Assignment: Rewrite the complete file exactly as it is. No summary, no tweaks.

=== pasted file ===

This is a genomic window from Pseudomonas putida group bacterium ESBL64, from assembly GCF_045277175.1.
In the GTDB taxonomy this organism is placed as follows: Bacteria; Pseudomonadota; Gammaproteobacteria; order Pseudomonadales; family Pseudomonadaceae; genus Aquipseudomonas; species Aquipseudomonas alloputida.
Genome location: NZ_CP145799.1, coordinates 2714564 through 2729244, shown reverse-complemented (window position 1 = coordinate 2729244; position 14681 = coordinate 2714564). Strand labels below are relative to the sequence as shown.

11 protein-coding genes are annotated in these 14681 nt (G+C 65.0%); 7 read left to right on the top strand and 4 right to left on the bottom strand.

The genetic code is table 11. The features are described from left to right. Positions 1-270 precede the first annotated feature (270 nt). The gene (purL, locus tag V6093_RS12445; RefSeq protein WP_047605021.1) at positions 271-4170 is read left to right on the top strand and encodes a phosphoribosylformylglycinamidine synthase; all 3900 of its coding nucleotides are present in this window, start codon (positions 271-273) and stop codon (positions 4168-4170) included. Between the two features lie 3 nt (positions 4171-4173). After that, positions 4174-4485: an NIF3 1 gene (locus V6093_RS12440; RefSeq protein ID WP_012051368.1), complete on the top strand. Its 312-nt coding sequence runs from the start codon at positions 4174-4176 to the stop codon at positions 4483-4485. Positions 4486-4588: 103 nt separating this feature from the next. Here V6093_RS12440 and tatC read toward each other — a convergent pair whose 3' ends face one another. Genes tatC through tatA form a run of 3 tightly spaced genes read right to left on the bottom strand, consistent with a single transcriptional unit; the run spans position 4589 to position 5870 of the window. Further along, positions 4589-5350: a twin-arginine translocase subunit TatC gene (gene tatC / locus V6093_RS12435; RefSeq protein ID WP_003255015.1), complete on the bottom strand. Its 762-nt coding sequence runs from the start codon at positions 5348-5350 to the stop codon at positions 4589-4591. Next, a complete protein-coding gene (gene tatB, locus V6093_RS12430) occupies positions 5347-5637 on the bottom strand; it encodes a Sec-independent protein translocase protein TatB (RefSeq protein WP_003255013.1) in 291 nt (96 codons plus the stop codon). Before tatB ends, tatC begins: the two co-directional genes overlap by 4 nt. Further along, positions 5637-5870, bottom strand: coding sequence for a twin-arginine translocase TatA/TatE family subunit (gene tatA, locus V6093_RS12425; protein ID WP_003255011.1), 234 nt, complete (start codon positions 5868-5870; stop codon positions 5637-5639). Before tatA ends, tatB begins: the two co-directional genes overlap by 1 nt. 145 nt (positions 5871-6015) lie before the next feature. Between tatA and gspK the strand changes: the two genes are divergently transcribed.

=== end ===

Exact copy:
This is a genomic window from Pseudomonas putida group bacterium ESBL64, from assembly GCF_045277175.1.
In the GTDB taxonomy this organism is placed as follows: Bacteria; Pseudomonadota; Gammaproteobacteria; order Pseudomonadales; family Pseudomonadaceae; genus Aquipseudomonas; species Aquipseudomonas alloputida.
Genome location: NZ_CP145799.1, coordinates 2714564 through 2729244, shown reverse-complemented (window position 1 = coordinate 2729244; position 14681 = coordinate 2714564). Strand labels below are relative to the sequence as shown.

11 protein-coding genes are annotated in these 14681 nt (G+C 65.0%); 7 read left to right on the top strand and 4 right to left on the bottom strand.

The genetic code is table 11. The features are described from left to right. Positions 1-270 precede the first annotated feature (270 nt). The gene (purL, locus tag V6093_RS12445; RefSeq protein WP_047605021.1) at positions 271-4170 is read left to right on the top strand and encodes a phosphoribosylformylglycinamidine synthase; all 3900 of its coding nucleotides are present in this window, start codon (positions 271-273) and stop codon (positions 4168-4170) included. Between the two features lie 3 nt (positions 4171-4173). After that, positions 4174-4485: an NIF3 1 gene (locus V6093_RS12440; RefSeq protein ID WP_012051368.1), complete on the top strand. Its 312-nt coding sequence runs from the start codon at positions 4174-4176 to the stop codon at positions 4483-4485. Positions 4486-4588: 103 nt separating this feature from the next. Here V6093_RS12440 and tatC read toward each other — a convergent pair whose 3' ends face one another. Genes tatC through tatA form a run of 3 tightly spaced genes read right to left on the bottom strand, consistent with a single transcriptional unit; the run spans position 4589 to position 5870 of the window. Further along, positions 4589-5350: a twin-arginine translocase subunit TatC gene (gene tatC / locus V6093_RS12435; RefSeq protein ID WP_003255015.1), complete on the bottom strand. Its 762-nt coding sequence runs from the start codon at positions 5348-5350 to the stop codon at positions 4589-4591. Next, a complete protein-coding gene (gene tatB, locus V6093_RS12430) occupies positions 5347-5637 on the bottom strand; it encodes a Sec-independent protein translocase protein TatB (RefSeq protein WP_003255013.1) in 291 nt (96 codons plus the stop codon). Before tatB ends, tatC begins: the two co-directional genes overlap by 4 nt. Further along, positions 5637-5870, bottom strand: coding sequence for a twin-arginine translocase TatA/TatE family subunit (gene tatA, locus V6093_RS12425; protein ID WP_003255011.1), 234 nt, complete (start codon positions 5868-5870; stop codon positions 5637-5639). Before tatA ends, tatB begins: the two co-directional genes overlap by 1 nt. 145 nt (positions 5871-6015) lie before the next feature. Between tatA and gspK the strand changes: the two genes are divergently transcribed.